Participate in the USDA NASS Census

Thanks to Gary Graham of Ohio State University Extension for writing this article.  We have broken it in two parts, but both installments end the same way – with an urge to sign-up, participate, and be accounted for in the USDA NASS Census.  Last week’s first installment focused on what the USDA NASS Census accomplishes and why it is so crucial to participate.  This week, Gary emphasizes why your participation is so important and addresses common misconceptions that hold producers back from contributing.

 

Why should you report?

Would you like to make more money for your production efforts?  Do you like to obtain the latest information and research to help your production process be more efficient?  Would you like to receive assistance making you more economically competitive?  Are you interested in increasing the likelihood that your kids or the next generation will be able to continue to farm?  These and many other direct and personal questions could be asked, and they are all answered by each producer taking their responsibility seriously by reporting production volumes to NASS.  Besides being a civic duty, a federal law requires you to respond to the Census.

My neighbors do not participate because of their cultural beliefs.

We live in the greatest country on earth where we have so many freedoms and choices.  Religious freedoms are a pillar of the foundation our country is built on.  Replying to NASS’s request for information does not infringe upon one’s religious or cultural beliefs.  Participating in the Census merely gives a true accounting of the volumes and values of each commodity in our great country.  Just because you chose to not take advantage of the financial benefits or programs resulting from the Census, you are still bound by law to participate and hurting yourself by not being counted.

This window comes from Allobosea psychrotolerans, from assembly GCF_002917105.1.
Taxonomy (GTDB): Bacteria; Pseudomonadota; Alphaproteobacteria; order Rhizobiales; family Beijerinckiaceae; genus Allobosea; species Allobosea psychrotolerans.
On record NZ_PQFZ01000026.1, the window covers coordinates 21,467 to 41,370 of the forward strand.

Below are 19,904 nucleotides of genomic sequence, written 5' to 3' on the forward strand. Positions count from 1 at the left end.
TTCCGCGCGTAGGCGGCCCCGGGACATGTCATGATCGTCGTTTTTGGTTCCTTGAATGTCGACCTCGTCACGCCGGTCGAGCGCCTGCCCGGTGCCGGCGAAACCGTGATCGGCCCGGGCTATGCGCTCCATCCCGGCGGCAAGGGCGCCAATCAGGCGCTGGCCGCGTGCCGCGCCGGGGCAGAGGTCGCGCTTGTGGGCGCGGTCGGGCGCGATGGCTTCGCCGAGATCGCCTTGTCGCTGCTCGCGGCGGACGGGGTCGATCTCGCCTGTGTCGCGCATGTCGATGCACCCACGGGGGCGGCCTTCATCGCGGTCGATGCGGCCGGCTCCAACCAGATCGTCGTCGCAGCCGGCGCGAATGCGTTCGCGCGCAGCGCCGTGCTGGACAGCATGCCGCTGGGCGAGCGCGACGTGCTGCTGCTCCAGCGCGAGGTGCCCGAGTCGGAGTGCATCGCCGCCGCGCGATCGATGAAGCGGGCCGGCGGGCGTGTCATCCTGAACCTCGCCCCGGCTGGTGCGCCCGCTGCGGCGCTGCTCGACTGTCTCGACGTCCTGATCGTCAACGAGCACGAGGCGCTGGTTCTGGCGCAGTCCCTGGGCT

My operation won’t make a difference.

Actually, it does.  “Since 1975 a farm is defined as any establishment from which $1,000 or more of agricultural products were produced during a year.”  A little harsh to say but here it goes: “If you’re not a big enough commodity to be counted then you are not important enough to receive help.”  Hundreds of billions of dollars are annually distributed to states based on the information collected from the Census.  These dollars go to improve markets where your products are sold.  Promoting your commodity to consumers.  Providing research and education dollars to help bring the latest knowledge in operation efficiency assisting you in making a better living. It gives you a competitive edge over cooperate farms.  It gives the next generation help to keep agriculture growing.  So YES, it does matter when you don’t report your production.  It hurts you, it hurts other producers, and it hurts the next generation of producers.

I do not know what to do.

It’s easy.  First you need to get signed up so you can be surveyed.  NASS cannot directly visit every person producing an agricultural commodity and ask them to participate.  NASS relies on the honesty and cooperation of producers to voluntarily sign up.  Again, I can’t stress enough this will never open you up to other surveys or government agencies.

 

Before June 30, 2022, sign up for the USDA NASS Census here.  Once signed up, you will receive a Census through the mail in November 2022.  Your completed census needs returned before February 2023.  The data will be analyzed and the results reported in early 2024.

 

Commodity Producers: Your Census Participation is CRITICAL

Thanks to Gary Graham of Ohio State University Extension for writing this article.  We have broken it in two parts, but both installments end the same way – with an urge to sign-up, participate, and be accounted for in the USDA NASS Census.  This first installment will focus on what the USDA NASS Census accomplishes and why it is so crucial to participate.  Next week, Gary emphasizes why your participation is so important and addresses common misconceptions that hold producers back from contributing.